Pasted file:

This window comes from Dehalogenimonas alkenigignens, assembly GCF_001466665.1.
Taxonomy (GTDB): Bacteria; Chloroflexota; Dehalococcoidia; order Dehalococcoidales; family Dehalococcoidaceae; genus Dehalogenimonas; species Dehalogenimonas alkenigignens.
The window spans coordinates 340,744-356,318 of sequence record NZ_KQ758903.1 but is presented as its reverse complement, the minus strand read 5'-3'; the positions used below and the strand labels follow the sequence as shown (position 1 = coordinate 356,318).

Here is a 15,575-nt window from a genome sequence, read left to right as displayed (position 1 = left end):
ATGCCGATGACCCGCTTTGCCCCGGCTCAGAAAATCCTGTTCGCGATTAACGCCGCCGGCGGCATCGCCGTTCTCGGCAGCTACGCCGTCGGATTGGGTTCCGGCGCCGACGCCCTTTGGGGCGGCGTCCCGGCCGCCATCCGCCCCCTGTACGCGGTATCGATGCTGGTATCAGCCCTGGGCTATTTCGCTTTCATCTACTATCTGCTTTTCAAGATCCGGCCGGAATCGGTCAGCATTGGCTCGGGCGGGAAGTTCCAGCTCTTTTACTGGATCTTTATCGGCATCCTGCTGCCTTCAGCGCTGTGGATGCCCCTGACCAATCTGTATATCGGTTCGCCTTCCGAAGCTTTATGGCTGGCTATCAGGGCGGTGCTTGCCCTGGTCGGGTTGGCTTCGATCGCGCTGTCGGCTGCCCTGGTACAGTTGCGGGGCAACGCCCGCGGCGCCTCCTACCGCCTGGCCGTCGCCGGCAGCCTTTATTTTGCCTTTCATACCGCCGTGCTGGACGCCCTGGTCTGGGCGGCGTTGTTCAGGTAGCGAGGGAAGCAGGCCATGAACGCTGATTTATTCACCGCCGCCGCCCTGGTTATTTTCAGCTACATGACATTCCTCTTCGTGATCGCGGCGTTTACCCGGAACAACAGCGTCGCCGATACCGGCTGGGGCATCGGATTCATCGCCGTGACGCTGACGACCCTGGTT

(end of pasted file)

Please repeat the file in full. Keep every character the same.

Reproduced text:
This window comes from Dehalogenimonas alkenigignens, assembly GCF_001466665.1.
Taxonomy (GTDB): Bacteria; Chloroflexota; Dehalococcoidia; order Dehalococcoidales; family Dehalococcoidaceae; genus Dehalogenimonas; species Dehalogenimonas alkenigignens.
The window spans coordinates 340,744-356,318 of sequence record NZ_KQ758903.1 but is presented as its reverse complement, the minus strand read 5'-3'; the positions used below and the strand labels follow the sequence as shown (position 1 = coordinate 356,318).

Here is a 15,575-nt window from a genome sequence, read left to right as displayed (position 1 = left end):
ATGCCGATGACCCGCTTTGCCCCGGCTCAGAAAATCCTGTTCGCGATTAACGCCGCCGGCGGCATCGCCGTTCTCGGCAGCTACGCCGTCGGATTGGGTTCCGGCGCCGACGCCCTTTGGGGCGGCGTCCCGGCCGCCATCCGCCCCCTGTACGCGGTATCGATGCTGGTATCAGCCCTGGGCTATTTCGCTTTCATCTACTATCTGCTTTTCAAGATCCGGCCGGAATCGGTCAGCATTGGCTCGGGCGGGAAGTTCCAGCTCTTTTACTGGATCTTTATCGGCATCCTGCTGCCTTCAGCGCTGTGGATGCCCCTGACCAATCTGTATATCGGTTCGCCTTCCGAAGCTTTATGGCTGGCTATCAGGGCGGTGCTTGCCCTGGTCGGGTTGGCTTCGATCGCGCTGTCGGCTGCCCTGGTACAGTTGCGGGGCAACGCCCGCGGCGCCTCCTACCGCCTGGCCGTCGCCGGCAGCCTTTATTTTGCCTTTCATACCGCCGTGCTGGACGCCCTGGTCTGGGCGGCGTTGTTCAGGTAGCGAGGGAAGCAGGCCATGAACGCTGATTTATTCACCGCCGCCGCCCTGGTTATTTTCAGCTACATGACATTCCTCTTCGTGATCGCGGCGTTTACCCGGAACAACAGCGTCGCCGATACCGGCTGGGGCATCGGATTCATCGCCGTGACGCTGACGACCCTGGTT